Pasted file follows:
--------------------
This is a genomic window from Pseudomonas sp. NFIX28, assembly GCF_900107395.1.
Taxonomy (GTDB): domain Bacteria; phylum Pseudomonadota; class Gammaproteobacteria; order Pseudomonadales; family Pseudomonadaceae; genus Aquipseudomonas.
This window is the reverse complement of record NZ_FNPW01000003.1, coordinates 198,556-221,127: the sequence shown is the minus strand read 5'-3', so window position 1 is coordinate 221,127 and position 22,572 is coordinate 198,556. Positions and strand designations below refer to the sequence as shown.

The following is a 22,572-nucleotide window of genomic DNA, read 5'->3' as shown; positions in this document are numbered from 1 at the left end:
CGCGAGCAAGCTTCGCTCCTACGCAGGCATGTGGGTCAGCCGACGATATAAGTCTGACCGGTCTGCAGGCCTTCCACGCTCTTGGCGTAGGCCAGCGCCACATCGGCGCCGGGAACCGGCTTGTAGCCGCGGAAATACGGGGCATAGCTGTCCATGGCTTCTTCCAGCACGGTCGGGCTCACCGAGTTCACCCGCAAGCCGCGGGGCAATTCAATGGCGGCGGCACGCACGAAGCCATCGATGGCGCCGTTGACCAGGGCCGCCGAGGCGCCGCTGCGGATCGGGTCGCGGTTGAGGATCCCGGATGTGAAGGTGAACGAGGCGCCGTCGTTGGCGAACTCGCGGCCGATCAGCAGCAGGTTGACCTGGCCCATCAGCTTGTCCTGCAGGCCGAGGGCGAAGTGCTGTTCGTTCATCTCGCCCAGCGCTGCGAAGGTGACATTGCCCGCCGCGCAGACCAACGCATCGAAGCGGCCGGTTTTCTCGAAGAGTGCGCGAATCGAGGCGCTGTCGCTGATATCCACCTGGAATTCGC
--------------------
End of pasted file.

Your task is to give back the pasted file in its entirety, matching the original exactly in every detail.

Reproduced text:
This is a genomic window from Pseudomonas sp. NFIX28, assembly GCF_900107395.1.
Taxonomy (GTDB): domain Bacteria; phylum Pseudomonadota; class Gammaproteobacteria; order Pseudomonadales; family Pseudomonadaceae; genus Aquipseudomonas.
This window is the reverse complement of record NZ_FNPW01000003.1, coordinates 198,556-221,127: the sequence shown is the minus strand read 5'-3', so window position 1 is coordinate 221,127 and position 22,572 is coordinate 198,556. Positions and strand designations below refer to the sequence as shown.

The following is a 22,572-nucleotide window of genomic DNA, read 5'->3' as shown; positions in this document are numbered from 1 at the left end:
CGCGAGCAAGCTTCGCTCCTACGCAGGCATGTGGGTCAGCCGACGATATAAGTCTGACCGGTCTGCAGGCCTTCCACGCTCTTGGCGTAGGCCAGCGCCACATCGGCGCCGGGAACCGGCTTGTAGCCGCGGAAATACGGGGCATAGCTGTCCATGGCTTCTTCCAGCACGGTCGGGCTCACCGAGTTCACCCGCAAGCCGCGGGGCAATTCAATGGCGGCGGCACGCACGAAGCCATCGATGGCGCCGTTGACCAGGGCCGCCGAGGCGCCGCTGCGGATCGGGTCGCGGTTGAGGATCCCGGATGTGAAGGTGAACGAGGCGCCGTCGTTGGCGAACTCGCGGCCGATCAGCAGCAGGTTGACCTGGCCCATCAGCTTGTCCTGCAGGCCGAGGGCGAAGTGCTGTTCGTTCATCTCGCCCAGCGCTGCGAAGGTGACATTGCCCGCCGCGCAGACCAACGCATCGAAGCGGCCGGTTTTCTCGAAGAGTGCGCGAATCGAGGCGCTGTCGCTGATATCCACCTGGAATTCGC